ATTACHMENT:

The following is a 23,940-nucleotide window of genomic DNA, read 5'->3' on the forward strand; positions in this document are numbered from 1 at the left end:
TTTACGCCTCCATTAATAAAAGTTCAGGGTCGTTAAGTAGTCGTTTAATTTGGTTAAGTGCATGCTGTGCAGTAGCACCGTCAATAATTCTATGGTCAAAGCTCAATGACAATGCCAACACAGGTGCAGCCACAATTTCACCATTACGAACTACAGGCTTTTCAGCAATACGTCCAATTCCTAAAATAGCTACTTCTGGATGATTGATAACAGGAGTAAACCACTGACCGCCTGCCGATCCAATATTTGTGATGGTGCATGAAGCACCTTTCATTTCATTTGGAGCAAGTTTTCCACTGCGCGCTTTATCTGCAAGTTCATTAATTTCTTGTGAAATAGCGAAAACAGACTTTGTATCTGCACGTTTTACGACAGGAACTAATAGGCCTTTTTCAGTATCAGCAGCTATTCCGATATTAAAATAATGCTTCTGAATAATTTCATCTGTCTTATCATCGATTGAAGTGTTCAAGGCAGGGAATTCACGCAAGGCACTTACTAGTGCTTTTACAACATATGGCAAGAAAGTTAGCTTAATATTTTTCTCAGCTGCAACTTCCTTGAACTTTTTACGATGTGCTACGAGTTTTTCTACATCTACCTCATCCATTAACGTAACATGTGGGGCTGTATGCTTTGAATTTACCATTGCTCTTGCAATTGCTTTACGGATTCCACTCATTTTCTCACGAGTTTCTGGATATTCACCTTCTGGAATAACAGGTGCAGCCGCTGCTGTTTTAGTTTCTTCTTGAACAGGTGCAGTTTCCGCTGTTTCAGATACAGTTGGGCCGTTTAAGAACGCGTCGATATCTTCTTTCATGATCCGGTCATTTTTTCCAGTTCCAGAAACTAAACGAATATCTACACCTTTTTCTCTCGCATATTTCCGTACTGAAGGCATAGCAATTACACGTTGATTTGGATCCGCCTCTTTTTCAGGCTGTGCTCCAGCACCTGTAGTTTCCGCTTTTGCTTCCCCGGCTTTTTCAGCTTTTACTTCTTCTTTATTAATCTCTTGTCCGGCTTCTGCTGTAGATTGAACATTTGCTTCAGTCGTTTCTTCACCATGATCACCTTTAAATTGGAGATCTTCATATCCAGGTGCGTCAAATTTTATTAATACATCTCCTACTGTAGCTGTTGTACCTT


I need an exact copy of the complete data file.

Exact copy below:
The following is a 23,940-nucleotide window of genomic DNA, read 5'->3' on the forward strand; positions in this document are numbered from 1 at the left end:
TTTACGCCTCCATTAATAAAAGTTCAGGGTCGTTAAGTAGTCGTTTAATTTGGTTAAGTGCATGCTGTGCAGTAGCACCGTCAATAATTCTATGGTCAAAGCTCAATGACAATGCCAACACAGGTGCAGCCACAATTTCACCATTACGAACTACAGGCTTTTCAGCAATACGTCCAATTCCTAAAATAGCTACTTCTGGATGATTGATAACAGGAGTAAACCACTGACCGCCTGCCGATCCAATATTTGTGATGGTGCATGAAGCACCTTTCATTTCATTTGGAGCAAGTTTTCCACTGCGCGCTTTATCTGCAAGTTCATTAATTTCTTGTGAAATAGCGAAAACAGACTTTGTATCTGCACGTTTTACGACAGGAACTAATAGGCCTTTTTCAGTATCAGCAGCTATTCCGATATTAAAATAATGCTTCTGAATAATTTCATCTGTCTTATCATCGATTGAAGTGTTCAAGGCAGGGAATTCACGCAAGGCACTTACTAGTGCTTTTACAACATATGGCAAGAAAGTTAGCTTAATATTTTTCTCAGCTGCAACTTCCTTGAACTTTTTACGATGTGCTACGAGTTTTTCTACATCTACCTCATCCATTAACGTAACATGTGGGGCTGTATGCTTTGAATTTACCATTGCTCTTGCAATTGCTTTACGGATTCCACTCATTTTCTCACGAGTTTCTGGATATTCACCTTCTGGAATAACAGGTGCAGCCGCTGCTGTTTTAGTTTCTTCTTGAACAGGTGCAGTTTCCGCTGTTTCAGATACAGTTGGGCCGTTTAAGAACGCGTCGATATCTTCTTTCATGATCCGGTCATTTTTTCCAGTTCCAGAAACTAAACGAATATCTACACCTTTTTCTCTCGCATATTTCCGTACTGAAGGCATAGCAATTACACGTTGATTTGGATCCGCCTCTTTTTCAGGCTGTGCTCCAGCACCTGTAGTTTCCGCTTTTGCTTCCCCGGCTTTTTCAGCTTTTACTTCTTCTTTATTAATCTCTTGTCCGGCTTCTGCTGTAGATTGAACATTTGCTTCAGTCGTTTCTTCACCATGATCACCTTTAAATTGGAGATCTTCATATCCAGGTGCGTCAAATTTTATTAATACATCTCCTACTGTAGCTGTTGTACCTT